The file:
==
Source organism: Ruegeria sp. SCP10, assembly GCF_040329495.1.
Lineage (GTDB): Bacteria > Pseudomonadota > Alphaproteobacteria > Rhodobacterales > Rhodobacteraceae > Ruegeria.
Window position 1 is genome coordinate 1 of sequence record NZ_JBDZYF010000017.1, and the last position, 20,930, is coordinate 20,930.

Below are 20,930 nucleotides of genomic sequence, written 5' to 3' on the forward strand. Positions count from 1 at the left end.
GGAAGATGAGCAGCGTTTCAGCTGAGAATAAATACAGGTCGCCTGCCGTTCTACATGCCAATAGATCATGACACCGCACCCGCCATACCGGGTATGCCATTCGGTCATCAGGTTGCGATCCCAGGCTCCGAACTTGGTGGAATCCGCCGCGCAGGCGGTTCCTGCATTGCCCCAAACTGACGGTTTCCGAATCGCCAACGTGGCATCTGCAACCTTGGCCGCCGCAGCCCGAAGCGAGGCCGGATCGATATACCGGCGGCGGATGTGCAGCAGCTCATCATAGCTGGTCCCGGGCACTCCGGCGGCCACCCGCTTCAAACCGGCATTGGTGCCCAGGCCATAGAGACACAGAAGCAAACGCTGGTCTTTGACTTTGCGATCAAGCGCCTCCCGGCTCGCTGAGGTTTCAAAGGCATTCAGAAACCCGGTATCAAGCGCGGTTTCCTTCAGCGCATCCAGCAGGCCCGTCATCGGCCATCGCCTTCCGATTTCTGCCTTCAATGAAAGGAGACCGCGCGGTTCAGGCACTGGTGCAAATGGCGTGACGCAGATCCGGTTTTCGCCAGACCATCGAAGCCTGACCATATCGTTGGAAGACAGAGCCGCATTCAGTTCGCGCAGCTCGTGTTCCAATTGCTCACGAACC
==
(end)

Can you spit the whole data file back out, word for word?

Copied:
Source organism: Ruegeria sp. SCP10, assembly GCF_040329495.1.
Lineage (GTDB): Bacteria > Pseudomonadota > Alphaproteobacteria > Rhodobacterales > Rhodobacteraceae > Ruegeria.
Window position 1 is genome coordinate 1 of sequence record NZ_JBDZYF010000017.1, and the last position, 20,930, is coordinate 20,930.

Below are 20,930 nucleotides of genomic sequence, written 5' to 3' on the forward strand. Positions count from 1 at the left end.
GGAAGATGAGCAGCGTTTCAGCTGAGAATAAATACAGGTCGCCTGCCGTTCTACATGCCAATAGATCATGACACCGCACCCGCCATACCGGGTATGCCATTCGGTCATCAGGTTGCGATCCCAGGCTCCGAACTTGGTGGAATCCGCCGCGCAGGCGGTTCCTGCATTGCCCCAAACTGACGGTTTCCGAATCGCCAACGTGGCATCTGCAACCTTGGCCGCCGCAGCCCGAAGCGAGGCCGGATCGATATACCGGCGGCGGATGTGCAGCAGCTCATCATAGCTGGTCCCGGGCACTCCGGCGGCCACCCGCTTCAAACCGGCATTGGTGCCCAGGCCATAGAGACACAGAAGCAAACGCTGGTCTTTGACTTTGCGATCAAGCGCCTCCCGGCTCGCTGAGGTTTCAAAGGCATTCAGAAACCCGGTATCAAGCGCGGTTTCCTTCAGCGCATCCAGCAGGCCCGTCATCGGCCATCGCCTTCCGATTTCTGCCTTCAATGAAAGGAGACCGCGCGGTTCAGGCACTGGTGCAAATGGCGTGACGCAGATCCGGTTTTCGCCAGACCATCGAAGCCTGACCATATCGTTGGAAGACAGAGCCGCATTCAGTTCGCGCAGCTCGTGTTCCAATTGCTCACGAACC